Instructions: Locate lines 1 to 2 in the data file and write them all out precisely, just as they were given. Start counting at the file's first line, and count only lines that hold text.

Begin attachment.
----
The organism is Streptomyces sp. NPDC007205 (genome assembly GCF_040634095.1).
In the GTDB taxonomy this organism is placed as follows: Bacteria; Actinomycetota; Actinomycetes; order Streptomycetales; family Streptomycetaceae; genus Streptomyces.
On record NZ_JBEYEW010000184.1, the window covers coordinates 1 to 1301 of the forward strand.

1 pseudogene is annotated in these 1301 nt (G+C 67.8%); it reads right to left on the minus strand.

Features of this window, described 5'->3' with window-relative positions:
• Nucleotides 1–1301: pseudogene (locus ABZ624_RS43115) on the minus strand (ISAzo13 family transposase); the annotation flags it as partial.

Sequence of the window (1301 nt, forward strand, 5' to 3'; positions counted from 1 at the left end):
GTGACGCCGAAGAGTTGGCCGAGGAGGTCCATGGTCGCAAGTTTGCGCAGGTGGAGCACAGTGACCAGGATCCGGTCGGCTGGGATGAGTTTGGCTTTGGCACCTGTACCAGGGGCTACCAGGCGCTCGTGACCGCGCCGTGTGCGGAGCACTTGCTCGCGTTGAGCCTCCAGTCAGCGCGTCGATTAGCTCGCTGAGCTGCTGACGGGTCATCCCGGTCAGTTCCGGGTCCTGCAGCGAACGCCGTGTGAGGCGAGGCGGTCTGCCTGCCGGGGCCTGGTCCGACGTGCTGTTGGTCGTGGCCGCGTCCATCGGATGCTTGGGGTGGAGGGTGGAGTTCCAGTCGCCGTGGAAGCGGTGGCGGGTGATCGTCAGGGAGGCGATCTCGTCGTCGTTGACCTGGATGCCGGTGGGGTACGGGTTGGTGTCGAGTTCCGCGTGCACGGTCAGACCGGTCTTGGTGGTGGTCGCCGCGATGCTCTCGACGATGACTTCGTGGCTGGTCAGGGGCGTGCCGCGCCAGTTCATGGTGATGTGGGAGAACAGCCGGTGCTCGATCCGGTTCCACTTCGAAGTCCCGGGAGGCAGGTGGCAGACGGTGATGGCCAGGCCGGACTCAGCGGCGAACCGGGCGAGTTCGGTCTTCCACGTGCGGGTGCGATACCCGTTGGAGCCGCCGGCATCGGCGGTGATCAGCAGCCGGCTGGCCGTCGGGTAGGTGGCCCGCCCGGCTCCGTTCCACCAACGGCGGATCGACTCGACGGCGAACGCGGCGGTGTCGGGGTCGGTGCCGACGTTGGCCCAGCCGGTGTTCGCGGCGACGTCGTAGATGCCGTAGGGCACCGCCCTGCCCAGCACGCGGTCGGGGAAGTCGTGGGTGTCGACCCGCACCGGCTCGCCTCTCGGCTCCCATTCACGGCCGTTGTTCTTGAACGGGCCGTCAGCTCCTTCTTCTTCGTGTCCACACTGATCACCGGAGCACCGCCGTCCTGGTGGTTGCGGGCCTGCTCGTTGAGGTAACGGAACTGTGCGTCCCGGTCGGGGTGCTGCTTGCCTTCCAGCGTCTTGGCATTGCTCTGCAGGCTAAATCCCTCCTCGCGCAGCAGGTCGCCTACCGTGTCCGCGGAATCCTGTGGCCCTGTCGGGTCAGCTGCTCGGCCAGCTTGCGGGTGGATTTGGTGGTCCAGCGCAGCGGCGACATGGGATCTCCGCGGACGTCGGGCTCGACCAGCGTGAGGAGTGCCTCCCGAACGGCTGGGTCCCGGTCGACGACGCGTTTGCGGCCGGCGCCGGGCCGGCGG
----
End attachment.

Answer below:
The organism is Streptomyces sp. NPDC007205 (genome assembly GCF_040634095.1).
In the GTDB taxonomy this organism is placed as follows: Bacteria; Actinomycetota; Actinomycetes; order Streptomycetales; family Streptomycetaceae; genus Streptomyces.